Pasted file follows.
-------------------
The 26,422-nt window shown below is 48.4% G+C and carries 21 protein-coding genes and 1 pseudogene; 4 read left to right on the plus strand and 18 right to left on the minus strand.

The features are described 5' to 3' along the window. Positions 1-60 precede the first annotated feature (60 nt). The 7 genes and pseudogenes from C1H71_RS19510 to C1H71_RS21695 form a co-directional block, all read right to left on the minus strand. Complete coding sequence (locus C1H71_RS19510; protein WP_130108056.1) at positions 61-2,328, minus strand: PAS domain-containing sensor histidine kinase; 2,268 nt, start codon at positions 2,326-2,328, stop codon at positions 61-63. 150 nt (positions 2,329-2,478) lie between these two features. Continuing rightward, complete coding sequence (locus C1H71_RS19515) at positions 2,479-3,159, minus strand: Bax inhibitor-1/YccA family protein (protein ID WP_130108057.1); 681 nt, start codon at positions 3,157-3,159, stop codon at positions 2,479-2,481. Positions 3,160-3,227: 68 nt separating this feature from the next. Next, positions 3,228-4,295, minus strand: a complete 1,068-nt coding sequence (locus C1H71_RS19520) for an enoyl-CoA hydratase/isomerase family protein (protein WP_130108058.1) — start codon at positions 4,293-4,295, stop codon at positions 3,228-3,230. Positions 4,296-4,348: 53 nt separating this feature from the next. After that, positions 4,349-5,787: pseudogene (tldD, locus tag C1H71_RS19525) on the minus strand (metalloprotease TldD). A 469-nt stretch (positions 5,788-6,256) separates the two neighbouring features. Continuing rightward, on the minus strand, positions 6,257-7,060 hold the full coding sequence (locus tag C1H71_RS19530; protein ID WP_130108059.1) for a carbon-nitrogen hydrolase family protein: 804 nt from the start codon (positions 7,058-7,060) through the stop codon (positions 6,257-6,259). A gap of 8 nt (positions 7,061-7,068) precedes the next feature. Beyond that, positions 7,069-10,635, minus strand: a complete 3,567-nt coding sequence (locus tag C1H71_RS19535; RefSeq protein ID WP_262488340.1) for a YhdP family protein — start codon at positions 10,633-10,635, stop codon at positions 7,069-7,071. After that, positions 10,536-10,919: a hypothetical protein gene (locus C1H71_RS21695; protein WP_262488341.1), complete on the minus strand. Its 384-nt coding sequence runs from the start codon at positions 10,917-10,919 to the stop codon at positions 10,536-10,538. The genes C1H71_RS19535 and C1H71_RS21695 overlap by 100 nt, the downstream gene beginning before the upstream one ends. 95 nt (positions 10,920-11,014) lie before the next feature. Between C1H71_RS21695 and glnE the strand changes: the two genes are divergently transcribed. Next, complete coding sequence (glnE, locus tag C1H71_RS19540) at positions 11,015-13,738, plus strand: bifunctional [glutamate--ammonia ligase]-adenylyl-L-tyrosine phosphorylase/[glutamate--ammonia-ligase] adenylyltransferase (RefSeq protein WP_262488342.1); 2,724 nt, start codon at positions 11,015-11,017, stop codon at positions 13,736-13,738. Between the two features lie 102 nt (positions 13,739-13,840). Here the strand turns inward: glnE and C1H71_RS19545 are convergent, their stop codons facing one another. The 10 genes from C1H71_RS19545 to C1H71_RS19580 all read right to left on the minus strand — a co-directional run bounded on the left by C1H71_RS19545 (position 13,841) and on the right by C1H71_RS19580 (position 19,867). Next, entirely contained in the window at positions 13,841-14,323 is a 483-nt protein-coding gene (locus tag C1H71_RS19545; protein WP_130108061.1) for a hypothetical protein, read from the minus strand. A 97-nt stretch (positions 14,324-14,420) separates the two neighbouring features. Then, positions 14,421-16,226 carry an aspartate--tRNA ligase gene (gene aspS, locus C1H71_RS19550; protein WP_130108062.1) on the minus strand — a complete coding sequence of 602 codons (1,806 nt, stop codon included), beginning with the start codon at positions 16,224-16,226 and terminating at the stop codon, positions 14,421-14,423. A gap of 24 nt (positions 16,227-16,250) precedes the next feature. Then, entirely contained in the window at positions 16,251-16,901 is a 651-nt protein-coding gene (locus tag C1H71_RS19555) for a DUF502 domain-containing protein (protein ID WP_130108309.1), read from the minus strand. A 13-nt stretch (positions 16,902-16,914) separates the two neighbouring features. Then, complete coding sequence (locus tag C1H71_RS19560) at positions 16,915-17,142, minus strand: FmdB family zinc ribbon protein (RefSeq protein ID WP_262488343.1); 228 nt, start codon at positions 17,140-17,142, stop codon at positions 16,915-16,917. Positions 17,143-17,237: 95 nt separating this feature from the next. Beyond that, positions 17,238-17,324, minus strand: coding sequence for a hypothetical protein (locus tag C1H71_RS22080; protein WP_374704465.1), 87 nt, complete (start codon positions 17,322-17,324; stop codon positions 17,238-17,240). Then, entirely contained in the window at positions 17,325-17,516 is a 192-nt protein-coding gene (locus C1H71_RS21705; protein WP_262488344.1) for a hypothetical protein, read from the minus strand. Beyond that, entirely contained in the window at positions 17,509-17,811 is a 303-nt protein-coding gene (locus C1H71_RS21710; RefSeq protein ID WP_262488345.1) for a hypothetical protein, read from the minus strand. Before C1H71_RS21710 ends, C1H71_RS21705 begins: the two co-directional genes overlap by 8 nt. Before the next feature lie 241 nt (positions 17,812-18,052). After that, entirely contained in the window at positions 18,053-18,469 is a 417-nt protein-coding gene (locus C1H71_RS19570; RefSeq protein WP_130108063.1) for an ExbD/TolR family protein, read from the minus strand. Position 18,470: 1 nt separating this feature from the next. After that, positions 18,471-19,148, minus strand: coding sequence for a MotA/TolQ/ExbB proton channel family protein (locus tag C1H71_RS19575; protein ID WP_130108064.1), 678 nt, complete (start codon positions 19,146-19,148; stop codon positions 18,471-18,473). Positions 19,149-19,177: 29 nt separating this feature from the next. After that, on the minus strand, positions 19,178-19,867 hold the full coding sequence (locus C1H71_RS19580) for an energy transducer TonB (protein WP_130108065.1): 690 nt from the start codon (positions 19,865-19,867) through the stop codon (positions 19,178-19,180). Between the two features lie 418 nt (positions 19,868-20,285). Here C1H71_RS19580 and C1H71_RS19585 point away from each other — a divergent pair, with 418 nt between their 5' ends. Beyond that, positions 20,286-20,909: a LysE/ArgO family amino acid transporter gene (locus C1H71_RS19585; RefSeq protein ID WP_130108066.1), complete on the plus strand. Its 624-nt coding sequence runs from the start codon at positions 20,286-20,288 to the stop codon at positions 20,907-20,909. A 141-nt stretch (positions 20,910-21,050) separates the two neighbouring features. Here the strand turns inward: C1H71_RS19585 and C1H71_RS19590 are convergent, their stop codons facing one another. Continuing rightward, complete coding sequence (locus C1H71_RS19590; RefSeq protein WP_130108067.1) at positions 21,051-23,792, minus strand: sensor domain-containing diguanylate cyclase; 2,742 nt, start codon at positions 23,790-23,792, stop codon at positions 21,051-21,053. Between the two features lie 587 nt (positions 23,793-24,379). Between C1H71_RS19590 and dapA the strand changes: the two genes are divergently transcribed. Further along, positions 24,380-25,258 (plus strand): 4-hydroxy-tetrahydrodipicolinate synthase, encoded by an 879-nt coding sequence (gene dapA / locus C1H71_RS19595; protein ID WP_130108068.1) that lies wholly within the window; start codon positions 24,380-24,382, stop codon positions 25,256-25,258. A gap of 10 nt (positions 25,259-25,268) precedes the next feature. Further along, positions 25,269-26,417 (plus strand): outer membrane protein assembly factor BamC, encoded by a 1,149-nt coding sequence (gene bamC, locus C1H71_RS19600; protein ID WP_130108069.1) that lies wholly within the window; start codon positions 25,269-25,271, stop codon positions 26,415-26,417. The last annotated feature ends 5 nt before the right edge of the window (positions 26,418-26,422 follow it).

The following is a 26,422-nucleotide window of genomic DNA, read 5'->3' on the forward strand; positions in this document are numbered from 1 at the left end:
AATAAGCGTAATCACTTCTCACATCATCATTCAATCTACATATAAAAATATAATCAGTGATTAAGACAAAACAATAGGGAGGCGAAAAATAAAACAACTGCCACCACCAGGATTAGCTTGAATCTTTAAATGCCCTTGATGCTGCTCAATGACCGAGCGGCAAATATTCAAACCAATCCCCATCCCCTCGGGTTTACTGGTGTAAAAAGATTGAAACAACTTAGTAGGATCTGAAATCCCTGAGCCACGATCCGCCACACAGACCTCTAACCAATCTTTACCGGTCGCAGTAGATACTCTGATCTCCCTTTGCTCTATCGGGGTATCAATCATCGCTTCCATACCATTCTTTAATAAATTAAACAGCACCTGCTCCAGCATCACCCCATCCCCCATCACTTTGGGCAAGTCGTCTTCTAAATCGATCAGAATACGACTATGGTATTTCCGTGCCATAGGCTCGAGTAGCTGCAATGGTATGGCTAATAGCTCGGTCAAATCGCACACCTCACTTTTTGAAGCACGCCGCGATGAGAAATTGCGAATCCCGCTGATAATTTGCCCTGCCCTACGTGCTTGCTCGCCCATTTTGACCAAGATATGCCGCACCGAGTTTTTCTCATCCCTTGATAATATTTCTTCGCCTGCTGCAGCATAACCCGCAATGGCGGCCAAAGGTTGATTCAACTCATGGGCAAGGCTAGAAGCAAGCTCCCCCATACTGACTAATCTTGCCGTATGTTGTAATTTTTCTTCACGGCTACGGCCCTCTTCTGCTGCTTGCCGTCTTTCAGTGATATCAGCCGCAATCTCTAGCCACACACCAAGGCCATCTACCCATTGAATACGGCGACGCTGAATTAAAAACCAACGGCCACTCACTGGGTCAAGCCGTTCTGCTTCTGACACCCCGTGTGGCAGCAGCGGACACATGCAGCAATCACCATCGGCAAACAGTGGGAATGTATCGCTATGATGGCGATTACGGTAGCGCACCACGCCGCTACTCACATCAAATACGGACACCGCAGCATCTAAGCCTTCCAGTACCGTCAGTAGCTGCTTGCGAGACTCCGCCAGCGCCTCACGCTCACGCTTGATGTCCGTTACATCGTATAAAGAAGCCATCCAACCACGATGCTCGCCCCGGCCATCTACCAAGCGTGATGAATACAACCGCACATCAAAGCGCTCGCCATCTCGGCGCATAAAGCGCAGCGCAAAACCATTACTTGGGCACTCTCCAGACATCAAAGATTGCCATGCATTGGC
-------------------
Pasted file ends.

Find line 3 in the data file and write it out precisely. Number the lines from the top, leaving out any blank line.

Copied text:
The following is a 26,422-nucleotide window of genomic DNA, read 5'->3' on the forward strand; positions in this document are numbered from 1 at the left end: